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System Calls                                            getmsg(2)



NAME
     getmsg, getpmsg - get next message off a stream

SYNOPSIS
     #include <stropts.h>

     int getmsg(int fildes, struct strbuf *ctlptr, struct  strbuf
     *dataptr, int *flagsp);

     int getpmsg(int fildes, struct strbuf *ctlptr, struct strbuf
     *dataptr, int *bandp, int *flagsp);

DESCRIPTION
     The getmsg() function retrieves the contents  of  a  message
     (see   intro(2)) located at  the stream head read queue from
     a STREAMS file, and places the contents into user  specified
     buffer(s).  The  message  must contain either a data part, a
     control part, or both. The data and  control  parts  of  the
     message  are  placed  into  separate  buffers,  as described
     below. The semantics of each part is defined by the  STREAMS
     module that generated  the message.

     The  getpmsg() function behaved like getmsg(), but  provides
     finer  control  over  the priority of the messages received.
     Except where noted, all information pertaining  to  getmsg()
     also pertains to getpmsg().

     The fildes argument specifies a file descriptor  referencing
     an open stream.  The ctlptr and dataptr arguments each point
     to a strbuf structure, which contains the following members:


     int    maxlen;      /* maximum buffer length */
     int    len;         /* length of data */
     char   *buf;        /* ptr to buffer */


     The buf member points to a buffer into  which  the  data  or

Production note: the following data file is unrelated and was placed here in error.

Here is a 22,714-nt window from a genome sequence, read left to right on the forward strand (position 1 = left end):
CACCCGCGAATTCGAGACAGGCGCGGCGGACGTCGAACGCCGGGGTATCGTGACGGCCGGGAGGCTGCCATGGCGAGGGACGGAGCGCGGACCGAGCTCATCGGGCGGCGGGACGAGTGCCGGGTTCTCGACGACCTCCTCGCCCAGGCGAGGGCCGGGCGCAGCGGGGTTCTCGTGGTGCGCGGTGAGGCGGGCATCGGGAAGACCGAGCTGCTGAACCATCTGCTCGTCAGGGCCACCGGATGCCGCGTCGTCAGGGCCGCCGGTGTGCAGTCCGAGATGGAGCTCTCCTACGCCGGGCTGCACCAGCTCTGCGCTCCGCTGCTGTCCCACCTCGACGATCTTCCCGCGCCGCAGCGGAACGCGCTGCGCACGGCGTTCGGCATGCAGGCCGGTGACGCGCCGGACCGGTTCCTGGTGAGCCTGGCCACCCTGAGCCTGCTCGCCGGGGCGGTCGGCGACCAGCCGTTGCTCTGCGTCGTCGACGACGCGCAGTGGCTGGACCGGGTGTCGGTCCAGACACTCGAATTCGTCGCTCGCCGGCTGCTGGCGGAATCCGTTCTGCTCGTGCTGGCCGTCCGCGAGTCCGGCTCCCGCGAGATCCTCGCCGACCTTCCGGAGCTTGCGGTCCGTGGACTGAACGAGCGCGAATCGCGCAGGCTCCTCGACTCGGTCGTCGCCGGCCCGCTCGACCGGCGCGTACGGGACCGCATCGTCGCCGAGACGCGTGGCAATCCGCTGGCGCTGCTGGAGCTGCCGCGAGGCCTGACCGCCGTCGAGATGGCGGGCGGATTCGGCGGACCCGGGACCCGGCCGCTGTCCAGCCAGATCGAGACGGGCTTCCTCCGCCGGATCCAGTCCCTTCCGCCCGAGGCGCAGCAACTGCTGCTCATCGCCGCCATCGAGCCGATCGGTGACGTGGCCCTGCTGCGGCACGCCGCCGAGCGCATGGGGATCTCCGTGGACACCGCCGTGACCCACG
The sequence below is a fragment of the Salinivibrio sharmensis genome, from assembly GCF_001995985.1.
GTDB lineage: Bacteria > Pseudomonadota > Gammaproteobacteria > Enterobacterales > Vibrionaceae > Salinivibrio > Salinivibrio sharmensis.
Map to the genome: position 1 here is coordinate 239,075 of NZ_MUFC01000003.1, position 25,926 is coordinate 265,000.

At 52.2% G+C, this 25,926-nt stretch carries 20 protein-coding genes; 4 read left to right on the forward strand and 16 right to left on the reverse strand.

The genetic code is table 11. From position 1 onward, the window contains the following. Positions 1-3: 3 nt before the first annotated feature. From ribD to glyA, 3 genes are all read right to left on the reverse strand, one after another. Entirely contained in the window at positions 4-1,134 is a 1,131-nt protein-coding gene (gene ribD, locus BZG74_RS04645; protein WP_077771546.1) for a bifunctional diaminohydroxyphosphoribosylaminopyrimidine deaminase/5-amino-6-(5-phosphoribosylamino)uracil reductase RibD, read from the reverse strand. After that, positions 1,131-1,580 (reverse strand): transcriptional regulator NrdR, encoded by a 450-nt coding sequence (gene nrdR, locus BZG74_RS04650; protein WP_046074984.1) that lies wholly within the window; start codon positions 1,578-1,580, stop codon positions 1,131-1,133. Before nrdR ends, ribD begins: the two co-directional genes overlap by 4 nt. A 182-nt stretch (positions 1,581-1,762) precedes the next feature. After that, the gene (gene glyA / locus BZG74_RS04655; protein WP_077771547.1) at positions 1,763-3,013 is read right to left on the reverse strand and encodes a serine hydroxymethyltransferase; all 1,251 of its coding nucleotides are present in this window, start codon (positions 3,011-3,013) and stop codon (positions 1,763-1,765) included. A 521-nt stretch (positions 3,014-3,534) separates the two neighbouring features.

control  information  is to be placed, and the maxlen member
     indicates the maximum number of bytes this buffer can  hold.
     On  return,  the  len member contains the number of bytes of
     data or control information actually received; 0 if there is
     a zero-length control or data part; or -1 if no data or con-
     trol information is present in the message. The flagsp argu-
     ment  should  point to an integer that indicates the type of
     message the user is able to receive, as described below.

     The ctlptr argument holds the control part from the  message
     and  the dataptr argument  holds the data part from the mes-
     sage. If ctlptr (or dataptr) is NULL or the maxlen member is
     -1,   the  control (or data) part of the message is not pro-
     cessed and is left on the stream head read queue. If  ctlptr



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System Calls                                            getmsg(2)



     (or  dataptr) is not NULL and there is no corresponding con-
     trol (or data) part of the messages on the stream head  read
     queue,  len  is  set to -1. If the maxlen member is set to 0
     and there is a zero-length control  (or  data)   part,  that
     zero-length  part  is removed from the read queue and len is
     set to 0. If the maxlen member is set to  0  and  there  are
     more  than zero bytes of control (or data) information, that
     information is left on the read queue and len is set  to  0.
     If  the  maxlen  member  in  ctlptr or dataptr is less than,
     respectively, the control or data part of the message,  max-
     len bytes are  retrieved. In this case, the remainder of the
     message is left on the stream head read  queue  and  a  non-
     zero  return  value  is  provided,  as described below under
     RETURN VALUES.

     By default, getmsg() processes the first  available  message
     on  the  stream head read queue. A user may, however, choose
     to retrieve only high  priority  messages  by  setting   the
     integer  pointed  to  by  flagsp  to RS_HIPRI. In this case,
     getmsg() processes the next message only if  it  is  a  high
     priority message.

     If the integer pointed to by flagsp is 0, getmsg() retrieves
     any message available on the stream head read queue. In this
     case, on return, the integer pointed to by  flagsp  will  be
     set  to   RS_HIPRI if a high priority message was retrieved,
     or to 0 otherwise.

     For getpmsg(), the flagsp argument points to a bitmask  with
     the  following  mutually-exclusive flags defined: MSG_HIPRI,
     MSG_BAND, and MSG_ANY. Like  getmsg(),  getpmsg()  processes